Portfolios exist to present a body of work. Therefore, same principle applies as in point 2. - you should have a look at the model’s portfolio too before deciding to approach him or her. You should be looking at the general themes that the model has a portfolio of. If it is similar to the concept you have in mind, then this would be a meeting between two already like-minded professionals.

    Where Vocabulary is concerned, there is a fine line between decency and indecency. This is where most communication problems begin.

    If you have a concept that requires significant skin show from the model, try putting it in a way that does not make him or her feel objectified. Use keywords that projects your ideas well but does not make the project as a whole sound too sexually charged. Consider the following comparison:

    a) ”Hi XYZ, I would like to hire you for a photoshoot. You will be naked and the poses will be sexual in nature.”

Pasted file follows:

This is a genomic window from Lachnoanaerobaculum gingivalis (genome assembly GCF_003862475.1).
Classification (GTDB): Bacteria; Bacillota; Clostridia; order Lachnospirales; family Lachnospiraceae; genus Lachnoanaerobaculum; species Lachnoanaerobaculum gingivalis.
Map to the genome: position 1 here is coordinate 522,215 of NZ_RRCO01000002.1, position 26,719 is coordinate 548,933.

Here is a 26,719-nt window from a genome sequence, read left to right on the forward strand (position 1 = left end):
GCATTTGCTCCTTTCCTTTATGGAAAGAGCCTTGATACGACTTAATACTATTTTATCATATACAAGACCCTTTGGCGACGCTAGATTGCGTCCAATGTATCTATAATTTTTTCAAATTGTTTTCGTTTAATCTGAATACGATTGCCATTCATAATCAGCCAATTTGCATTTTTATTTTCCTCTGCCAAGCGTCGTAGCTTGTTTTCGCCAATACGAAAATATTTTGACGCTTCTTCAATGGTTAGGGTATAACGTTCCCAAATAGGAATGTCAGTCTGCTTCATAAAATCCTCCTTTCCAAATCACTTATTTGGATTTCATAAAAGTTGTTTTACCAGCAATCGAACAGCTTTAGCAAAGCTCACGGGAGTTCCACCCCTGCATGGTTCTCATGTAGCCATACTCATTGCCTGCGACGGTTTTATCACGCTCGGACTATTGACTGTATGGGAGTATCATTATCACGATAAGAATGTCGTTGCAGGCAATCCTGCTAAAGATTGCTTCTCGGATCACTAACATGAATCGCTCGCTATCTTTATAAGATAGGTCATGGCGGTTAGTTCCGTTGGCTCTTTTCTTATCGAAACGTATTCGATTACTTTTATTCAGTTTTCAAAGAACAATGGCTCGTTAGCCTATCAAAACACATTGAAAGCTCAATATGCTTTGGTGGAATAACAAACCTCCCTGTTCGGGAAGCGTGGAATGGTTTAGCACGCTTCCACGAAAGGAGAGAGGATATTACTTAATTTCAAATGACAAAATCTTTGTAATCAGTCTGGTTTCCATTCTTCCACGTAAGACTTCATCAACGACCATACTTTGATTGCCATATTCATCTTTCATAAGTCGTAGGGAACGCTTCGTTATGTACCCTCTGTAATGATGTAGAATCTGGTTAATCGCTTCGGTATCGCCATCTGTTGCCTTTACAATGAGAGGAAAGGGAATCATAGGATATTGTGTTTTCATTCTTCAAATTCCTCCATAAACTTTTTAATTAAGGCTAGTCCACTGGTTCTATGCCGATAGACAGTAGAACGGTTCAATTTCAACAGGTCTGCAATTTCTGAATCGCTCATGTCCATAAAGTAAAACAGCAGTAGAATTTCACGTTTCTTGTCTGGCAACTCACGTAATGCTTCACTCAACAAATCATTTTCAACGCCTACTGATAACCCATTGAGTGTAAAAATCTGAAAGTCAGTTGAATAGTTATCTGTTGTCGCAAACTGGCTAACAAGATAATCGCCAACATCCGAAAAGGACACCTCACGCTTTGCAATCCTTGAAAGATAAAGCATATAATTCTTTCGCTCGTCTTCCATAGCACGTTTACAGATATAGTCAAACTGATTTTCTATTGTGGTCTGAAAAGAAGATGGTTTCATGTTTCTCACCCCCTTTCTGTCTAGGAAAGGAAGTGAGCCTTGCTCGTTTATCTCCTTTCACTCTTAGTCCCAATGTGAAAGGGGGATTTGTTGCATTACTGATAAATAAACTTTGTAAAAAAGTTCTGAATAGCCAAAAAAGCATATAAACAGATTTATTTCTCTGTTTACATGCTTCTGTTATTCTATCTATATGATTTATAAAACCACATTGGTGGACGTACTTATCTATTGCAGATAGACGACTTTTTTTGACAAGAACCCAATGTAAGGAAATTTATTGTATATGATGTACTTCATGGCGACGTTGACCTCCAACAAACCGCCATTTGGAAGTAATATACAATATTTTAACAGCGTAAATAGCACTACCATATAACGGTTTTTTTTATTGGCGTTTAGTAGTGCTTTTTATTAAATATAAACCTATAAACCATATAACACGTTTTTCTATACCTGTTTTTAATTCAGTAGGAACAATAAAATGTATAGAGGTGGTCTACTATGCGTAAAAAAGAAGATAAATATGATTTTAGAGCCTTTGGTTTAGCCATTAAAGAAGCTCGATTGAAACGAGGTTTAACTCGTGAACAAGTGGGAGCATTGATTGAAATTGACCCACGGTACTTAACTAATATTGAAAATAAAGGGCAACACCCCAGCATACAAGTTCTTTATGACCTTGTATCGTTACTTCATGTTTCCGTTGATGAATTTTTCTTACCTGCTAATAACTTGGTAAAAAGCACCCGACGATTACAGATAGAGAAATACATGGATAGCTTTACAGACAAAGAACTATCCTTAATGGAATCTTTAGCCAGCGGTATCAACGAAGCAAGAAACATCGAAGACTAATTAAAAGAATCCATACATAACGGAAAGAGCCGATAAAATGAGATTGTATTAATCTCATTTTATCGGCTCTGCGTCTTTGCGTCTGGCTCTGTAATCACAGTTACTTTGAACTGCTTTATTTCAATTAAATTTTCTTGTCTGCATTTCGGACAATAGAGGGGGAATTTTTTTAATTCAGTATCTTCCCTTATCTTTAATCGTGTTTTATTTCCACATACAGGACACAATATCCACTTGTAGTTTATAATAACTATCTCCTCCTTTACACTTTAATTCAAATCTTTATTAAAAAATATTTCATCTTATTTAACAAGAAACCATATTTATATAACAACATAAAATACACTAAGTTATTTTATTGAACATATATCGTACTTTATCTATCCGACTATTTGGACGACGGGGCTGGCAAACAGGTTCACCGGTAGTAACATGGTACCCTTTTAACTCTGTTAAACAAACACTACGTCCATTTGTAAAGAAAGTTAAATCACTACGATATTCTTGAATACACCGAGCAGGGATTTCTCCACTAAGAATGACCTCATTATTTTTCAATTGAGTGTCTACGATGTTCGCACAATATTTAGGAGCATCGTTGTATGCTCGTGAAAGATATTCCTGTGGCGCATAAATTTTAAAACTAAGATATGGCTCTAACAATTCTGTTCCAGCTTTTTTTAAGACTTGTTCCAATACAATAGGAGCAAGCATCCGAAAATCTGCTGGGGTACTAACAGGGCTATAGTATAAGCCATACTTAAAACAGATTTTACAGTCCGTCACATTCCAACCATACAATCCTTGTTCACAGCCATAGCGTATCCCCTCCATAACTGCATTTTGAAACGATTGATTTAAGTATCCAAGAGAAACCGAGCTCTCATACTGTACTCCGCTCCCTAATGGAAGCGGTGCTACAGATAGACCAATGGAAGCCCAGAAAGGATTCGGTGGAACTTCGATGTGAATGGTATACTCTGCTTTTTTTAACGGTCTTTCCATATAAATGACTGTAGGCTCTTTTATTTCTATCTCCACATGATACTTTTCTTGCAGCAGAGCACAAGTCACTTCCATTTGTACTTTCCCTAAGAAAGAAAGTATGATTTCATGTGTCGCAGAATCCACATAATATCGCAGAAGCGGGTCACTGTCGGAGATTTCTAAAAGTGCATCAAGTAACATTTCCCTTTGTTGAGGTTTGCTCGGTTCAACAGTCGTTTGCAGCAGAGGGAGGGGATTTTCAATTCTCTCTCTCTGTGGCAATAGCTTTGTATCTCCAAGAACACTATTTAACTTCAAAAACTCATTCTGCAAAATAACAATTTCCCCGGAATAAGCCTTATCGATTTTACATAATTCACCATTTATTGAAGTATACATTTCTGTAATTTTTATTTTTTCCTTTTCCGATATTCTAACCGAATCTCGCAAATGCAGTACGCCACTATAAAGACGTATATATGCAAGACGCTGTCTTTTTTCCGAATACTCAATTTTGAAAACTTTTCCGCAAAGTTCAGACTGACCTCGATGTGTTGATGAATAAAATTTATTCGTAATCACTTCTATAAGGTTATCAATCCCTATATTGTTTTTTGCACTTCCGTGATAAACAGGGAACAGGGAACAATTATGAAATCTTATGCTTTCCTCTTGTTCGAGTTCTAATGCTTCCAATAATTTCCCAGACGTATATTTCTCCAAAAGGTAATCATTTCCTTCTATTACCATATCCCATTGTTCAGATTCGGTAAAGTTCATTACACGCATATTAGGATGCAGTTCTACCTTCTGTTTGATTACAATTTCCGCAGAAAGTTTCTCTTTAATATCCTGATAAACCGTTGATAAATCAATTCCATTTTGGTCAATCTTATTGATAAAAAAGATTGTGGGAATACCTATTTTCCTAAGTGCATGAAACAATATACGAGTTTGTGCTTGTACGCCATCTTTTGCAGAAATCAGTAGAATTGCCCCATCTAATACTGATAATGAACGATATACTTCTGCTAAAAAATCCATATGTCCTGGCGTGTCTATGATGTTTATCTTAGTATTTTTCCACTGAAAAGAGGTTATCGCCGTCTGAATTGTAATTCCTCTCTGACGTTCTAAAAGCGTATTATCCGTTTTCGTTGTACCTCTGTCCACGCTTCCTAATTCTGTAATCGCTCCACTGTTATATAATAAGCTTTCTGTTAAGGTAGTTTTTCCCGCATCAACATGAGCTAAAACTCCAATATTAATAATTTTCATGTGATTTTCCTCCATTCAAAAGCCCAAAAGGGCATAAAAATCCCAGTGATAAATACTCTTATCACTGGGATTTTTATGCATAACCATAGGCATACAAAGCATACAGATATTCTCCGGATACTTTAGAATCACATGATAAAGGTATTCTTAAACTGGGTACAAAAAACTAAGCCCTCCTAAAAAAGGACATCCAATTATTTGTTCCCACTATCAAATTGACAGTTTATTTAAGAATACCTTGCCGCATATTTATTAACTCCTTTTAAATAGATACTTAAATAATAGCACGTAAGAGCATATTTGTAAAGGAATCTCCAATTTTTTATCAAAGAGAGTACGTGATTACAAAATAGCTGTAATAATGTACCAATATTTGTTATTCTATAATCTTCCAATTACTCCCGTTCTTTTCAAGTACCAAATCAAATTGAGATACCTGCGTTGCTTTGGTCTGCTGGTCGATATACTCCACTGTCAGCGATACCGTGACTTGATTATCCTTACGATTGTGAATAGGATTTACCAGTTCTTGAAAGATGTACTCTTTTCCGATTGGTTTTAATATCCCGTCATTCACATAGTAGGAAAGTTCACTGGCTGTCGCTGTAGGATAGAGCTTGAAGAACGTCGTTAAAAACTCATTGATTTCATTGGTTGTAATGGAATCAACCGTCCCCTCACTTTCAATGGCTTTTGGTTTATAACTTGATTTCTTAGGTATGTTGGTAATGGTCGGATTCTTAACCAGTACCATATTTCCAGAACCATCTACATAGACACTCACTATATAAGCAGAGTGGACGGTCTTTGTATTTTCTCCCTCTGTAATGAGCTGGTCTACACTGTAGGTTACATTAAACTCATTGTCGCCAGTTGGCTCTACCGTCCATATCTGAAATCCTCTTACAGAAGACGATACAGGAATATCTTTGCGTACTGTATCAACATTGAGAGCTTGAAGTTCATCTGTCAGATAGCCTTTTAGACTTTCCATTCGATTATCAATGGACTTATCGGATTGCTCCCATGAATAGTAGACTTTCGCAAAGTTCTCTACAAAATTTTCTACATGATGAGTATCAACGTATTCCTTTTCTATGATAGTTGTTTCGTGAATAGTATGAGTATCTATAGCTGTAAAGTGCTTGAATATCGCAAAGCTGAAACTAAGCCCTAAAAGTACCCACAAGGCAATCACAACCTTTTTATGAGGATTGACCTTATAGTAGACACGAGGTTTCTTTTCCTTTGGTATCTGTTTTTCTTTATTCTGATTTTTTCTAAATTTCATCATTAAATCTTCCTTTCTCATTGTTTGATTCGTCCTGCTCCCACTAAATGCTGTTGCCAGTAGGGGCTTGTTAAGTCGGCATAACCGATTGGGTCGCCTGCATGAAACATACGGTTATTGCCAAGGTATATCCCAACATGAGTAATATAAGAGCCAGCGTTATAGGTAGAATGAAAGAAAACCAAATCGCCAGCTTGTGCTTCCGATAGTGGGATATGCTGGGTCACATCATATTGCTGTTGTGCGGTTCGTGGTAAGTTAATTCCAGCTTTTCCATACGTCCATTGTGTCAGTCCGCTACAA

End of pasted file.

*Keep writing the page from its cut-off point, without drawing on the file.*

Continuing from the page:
b) ”Hi XYZ, my name is ABC and I am a photographer based in Singapore. Here is my portfolio: www.fghj.com. I am interested in working with you. Please do let me know if you are comfortable with working on a nude concept.”

    In the first example, no concrete intention of sounding perverted is displayed, however, you cannot control the way someone else might receive your text message. Therefore, as seen in the second example, it is best to elaborate more, use the right words, and check with the model on their comfort level first. Both examples say the same thing, it is just that one seemingly sounds better than the other.

    How you deal with rejections is the name of the game. Over the past half a decade of being a professional photographer, I have faced plenty of rejections from clients and talents, and, likewise, have rejected many offers as well. It is in handling rejections that you show, not just your professionalism, but also who you are as a person.